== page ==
OBJECTIVE: To evaluate the effect of aerobic exercise training on asthma control, lung function and airway inflammation in adults with asthma.
DESIGN: Systematic review and meta-analysis.
METHODS: Randomised controlled trials investigating the effect of ≥8 weeks of aerobic exercise training on outcomes for asthma control, lung function and airway inflammation in adults with asthma were eligible for study. MEDLINE, Embase, CINAHL, PEDro and the Cochrane Central Register of Controlled Trials (CENTRAL) were searched up to April 3, 2019. Risk of bias was assessed using the Cochrane Risk of Bias Tool.
RESULTS: We included 11 studies with a total of 543 adults with asthma. Participants' mean (range) age was 36.5 (22-54) years; 74.8% of participants were female and the mean (range) body mass index was 27.6 (23.2-38.1) kg·m -2. Interventions had a median (range) duration of 12 (8-12) weeks and included walking, jogging, spinning, treadmill running and other unspecified exercise training programmes. Exercise training improved asthma control with a standard mean difference (SMD) of -0.48 (-0.81--0.16). Lung function slightly increased with an SMD of -0.36 (-0.72-0.00) in favour of exercise training. Exercise training had no apparent effect on markers of airway inflammation (SMD -0.03 (-0.41-0.36)).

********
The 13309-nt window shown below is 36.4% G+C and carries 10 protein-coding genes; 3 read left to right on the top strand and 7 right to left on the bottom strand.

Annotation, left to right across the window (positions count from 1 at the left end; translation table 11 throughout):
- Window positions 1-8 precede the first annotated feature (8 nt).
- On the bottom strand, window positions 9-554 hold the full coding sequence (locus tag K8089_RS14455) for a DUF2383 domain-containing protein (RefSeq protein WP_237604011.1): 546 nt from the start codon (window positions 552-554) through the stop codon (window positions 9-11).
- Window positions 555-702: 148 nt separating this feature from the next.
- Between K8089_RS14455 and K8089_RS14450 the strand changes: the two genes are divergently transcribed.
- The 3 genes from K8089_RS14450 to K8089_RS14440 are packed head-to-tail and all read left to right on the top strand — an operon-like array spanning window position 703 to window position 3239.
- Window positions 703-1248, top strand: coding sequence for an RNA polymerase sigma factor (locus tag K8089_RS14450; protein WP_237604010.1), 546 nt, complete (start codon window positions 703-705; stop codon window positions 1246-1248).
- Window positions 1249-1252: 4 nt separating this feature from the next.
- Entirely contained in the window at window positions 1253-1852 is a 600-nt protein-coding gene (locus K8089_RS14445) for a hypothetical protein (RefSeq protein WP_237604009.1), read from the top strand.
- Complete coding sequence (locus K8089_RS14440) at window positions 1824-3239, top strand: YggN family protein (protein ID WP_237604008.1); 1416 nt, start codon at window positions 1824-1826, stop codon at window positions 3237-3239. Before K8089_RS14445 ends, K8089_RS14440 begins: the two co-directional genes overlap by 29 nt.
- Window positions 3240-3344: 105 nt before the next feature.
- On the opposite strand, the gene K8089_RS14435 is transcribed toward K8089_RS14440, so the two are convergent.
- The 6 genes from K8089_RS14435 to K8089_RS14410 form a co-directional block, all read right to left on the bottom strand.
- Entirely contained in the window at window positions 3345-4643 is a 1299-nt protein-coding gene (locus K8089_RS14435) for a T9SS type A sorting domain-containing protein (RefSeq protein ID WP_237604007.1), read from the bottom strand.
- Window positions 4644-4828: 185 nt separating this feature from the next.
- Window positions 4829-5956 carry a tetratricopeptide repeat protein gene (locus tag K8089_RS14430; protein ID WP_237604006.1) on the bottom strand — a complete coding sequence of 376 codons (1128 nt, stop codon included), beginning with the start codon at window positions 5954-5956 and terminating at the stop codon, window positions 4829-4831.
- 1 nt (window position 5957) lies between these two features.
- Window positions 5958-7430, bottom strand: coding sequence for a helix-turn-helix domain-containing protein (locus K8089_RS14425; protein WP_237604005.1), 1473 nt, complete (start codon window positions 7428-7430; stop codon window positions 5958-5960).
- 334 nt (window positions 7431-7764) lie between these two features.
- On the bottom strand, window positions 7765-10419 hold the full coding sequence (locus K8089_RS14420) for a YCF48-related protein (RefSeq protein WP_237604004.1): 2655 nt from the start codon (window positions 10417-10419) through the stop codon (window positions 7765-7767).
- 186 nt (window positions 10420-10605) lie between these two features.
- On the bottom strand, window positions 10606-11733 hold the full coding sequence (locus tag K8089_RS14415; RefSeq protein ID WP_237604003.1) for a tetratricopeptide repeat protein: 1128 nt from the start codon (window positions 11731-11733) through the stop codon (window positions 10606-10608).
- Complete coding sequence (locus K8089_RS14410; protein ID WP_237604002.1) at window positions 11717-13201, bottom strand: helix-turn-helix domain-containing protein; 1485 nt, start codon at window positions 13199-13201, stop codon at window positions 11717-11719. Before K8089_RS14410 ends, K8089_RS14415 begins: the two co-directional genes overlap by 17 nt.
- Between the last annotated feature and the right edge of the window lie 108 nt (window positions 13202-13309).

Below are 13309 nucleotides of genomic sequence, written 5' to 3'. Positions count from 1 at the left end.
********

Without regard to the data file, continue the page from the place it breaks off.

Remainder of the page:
CONCLUSIONS: In adults with asthma, aerobic exercise training has potential to improve asthma control and lung function, but not airway inflammation.